Biggest shots: Teens Manu and Saurabh have won it all so far. Only one target remains

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The headline came as a bit of a shock. “Silver for Manu Bhaker and Saurabh Chaudhary in the 10m Air Pistol mixed team event at the Osijek World Cup.” A shake-your-head moment.

Silver?

How could they not win? Don’t they always win?

Welcome to the world of Manu Bhaker and Saurabh Chaudhary, two teenagers who have so dominated their shooting event in the last couple of years that we, the fans, now feel entitled enough to be disappointed by a World Cup silver medal.

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December 2017. Thiruvanathapuram. Bhaker steps up for the senior 10m air pistol event at the National Shooting Championships. She qualifies comfortably for the final, where she goes up against multiple national champion, national record holder, and bonafide superstar of the sport, Heena Sidhu. Bhaker not only beats the best pistol shooter in India, but breaks her long-standing national record while doing so. Sidhu’s stunned. Bhaker’s nonplussed. On the podium, she cracks a faint smile. The kind that tells you, ‘there’s more to come, so much more.’ She’s 15.

Four months later, she would beat Sidhu again, this time to win gold in the Commonwealth Games.

August 2018. Palembang, Indonesia. Chaudhary tops the qualifying stages of the senior 10m air pistol event at the Asian Games — an event that is being contested by multiple Olympic and World Championship medallists. In the final, he stays just behind former world champion Tomoyoki Matsuda, keeping the pressure up, till in the last round beating him. Through the event, Chaudhary’s movements are a study in minimalism. You can barely discern that he’s breathing. At the end, after the shot that clinches gold, there’s a shy smile and a quiet nod. ‘I shot, I won. Now, let’s just move on’. He’s 16.

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By the end of 2018, Bhaker and Chaudhary had established themselves as the faces of Indian shooting. Young, fearless, winners — Bhaker had six junior World Cup golds, Chaudhary three. They both won gold in the Youth Olympics. The kind of athletes brands are built on. Forget ‘the future of the sport’, they were ‘the here, the now, the present.’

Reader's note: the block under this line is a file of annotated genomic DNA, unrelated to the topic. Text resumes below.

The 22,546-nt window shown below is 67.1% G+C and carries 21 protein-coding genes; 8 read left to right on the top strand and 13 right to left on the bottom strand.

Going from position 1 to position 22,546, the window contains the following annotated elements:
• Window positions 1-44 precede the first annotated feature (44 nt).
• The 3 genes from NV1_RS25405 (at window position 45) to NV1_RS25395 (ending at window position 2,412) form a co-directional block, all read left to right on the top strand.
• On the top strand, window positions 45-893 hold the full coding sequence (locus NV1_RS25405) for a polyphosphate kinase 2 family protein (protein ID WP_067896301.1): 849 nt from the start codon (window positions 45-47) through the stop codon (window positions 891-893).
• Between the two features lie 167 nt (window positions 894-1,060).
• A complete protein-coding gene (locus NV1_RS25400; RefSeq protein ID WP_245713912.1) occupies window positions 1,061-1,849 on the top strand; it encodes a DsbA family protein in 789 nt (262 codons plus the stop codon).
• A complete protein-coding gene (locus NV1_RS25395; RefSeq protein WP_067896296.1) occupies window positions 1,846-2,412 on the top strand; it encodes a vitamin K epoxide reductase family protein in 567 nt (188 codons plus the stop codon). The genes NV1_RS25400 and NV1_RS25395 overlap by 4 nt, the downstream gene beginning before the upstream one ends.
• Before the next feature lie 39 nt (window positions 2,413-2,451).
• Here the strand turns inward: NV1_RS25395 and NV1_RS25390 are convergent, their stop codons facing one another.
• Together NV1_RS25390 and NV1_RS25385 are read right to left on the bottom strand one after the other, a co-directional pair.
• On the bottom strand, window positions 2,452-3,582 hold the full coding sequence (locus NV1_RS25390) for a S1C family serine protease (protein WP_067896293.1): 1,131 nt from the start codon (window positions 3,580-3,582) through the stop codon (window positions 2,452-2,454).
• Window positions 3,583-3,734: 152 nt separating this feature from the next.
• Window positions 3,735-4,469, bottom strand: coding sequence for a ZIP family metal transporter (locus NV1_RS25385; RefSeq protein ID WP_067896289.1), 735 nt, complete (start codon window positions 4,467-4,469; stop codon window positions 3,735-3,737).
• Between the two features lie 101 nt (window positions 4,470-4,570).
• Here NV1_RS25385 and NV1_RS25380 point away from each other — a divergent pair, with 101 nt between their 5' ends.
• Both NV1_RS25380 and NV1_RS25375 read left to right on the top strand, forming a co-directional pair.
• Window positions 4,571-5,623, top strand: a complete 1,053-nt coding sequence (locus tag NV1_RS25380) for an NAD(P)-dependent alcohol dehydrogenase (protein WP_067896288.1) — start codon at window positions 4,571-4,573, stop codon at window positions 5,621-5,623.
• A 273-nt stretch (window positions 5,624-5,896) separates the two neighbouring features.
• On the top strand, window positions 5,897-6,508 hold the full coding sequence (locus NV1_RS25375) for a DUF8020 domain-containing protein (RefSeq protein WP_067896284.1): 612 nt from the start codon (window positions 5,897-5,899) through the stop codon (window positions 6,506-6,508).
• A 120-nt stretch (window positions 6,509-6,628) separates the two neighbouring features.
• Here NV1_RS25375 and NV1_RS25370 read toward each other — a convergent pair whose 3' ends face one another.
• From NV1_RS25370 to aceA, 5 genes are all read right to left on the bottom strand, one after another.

So, when in 2019 the National Rifle Association of India (NRAI) coaching staff was working on a pair for the new Olympic event of 10m air pistol mixed team, it was a no-brainer: put your best two shooters on the same team.

Samaresh Jung, the pistol team’s high performance coach, says, “the NRAI was guided by [a] selection policy where we pair the number one in Men’s with the number one among Women’s and second with second and so on…”

You can say it worked. They won gold in their first World Cup together at New Delhi. They won it at the next one in Beijing. Then in Munich, where they smashed (their own) world record. Then Rio. Four World Cups, four gold medals. In 2021, after more than a year of no competition, they won it in Delhi. Five golds out of five.

They have won at the Commonwealth Games, the Asian Games, at World Cups and World Cup Finals. Chaudhary has finished on the podium in every event he has entered at a senior World Cup. He has 12 World Cup medals, eight of which are gold.

Bhaker — widely regarded as more inconsistent than her partner — has 13 medals, nine gold. She is 13th on the list of all-time gold medal-winning women shooters at World Cups. 13th. All-time. Remember, she only won her first World Cup gold in 2018. *Air quotes* Inconsistent.

Which is why the recent Osijek silver just didn’t feel good enough — even if the defeat came at the hands of the reigning world champions Artem Chernoushov and Vitalina Batsarashkina (The last World Championships were held in 2018, a year before Bhaker and Chaudhary teamed up. The next is slated for 2022).

Success isn’t just hoped for with these two, it’s expected.

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Funny thing is, shooting is not a team sport. It is, if anything, arguably the most intensely individual of all Olympic Sports. As rifle legend Niccolo Campriani once put it, “if meditation were a sport, it’d be shooting.”

The mixed team category was added by the ISSF to promote gender parity — now women and men shoot for exactly the same number of medals. But a bureaucratic rule change can’t undo years, decades, of habit and training, it can’t on its own change the DNA of a sport. Success and failure in shooting depends on absolutely nobody but shooter and gun. There is no subjectivity, no room for interpretation, no points for style. It’s all there in black and white… hit the target in a certain place, you get certain points. Get the most points, you win. That’s it.

What, then, makes for a great team in this sport?

“In this current format, it is a matter of pairing the two strongest shooters together,” says Jung. “When ISSF started the Mixed Teams, there was a phase when other aspects like rhythm of a shooter etc. were also in play, but not in this current format that much.”

There is no passing, no baton exchange, nothing you do changes according to what the other person does. No matter what score your partner scores, your job description isn’t affected – just keep shooting for as high a score as you can.

Jung explains that what makes Bhaker and Chaudhary such an excellent team is the simple recognition of the fact that this isn’t a team sport at all. “I think what they do best to help each other is not communicate at all while shooting. I think that makes them focus totally on the task at hand.”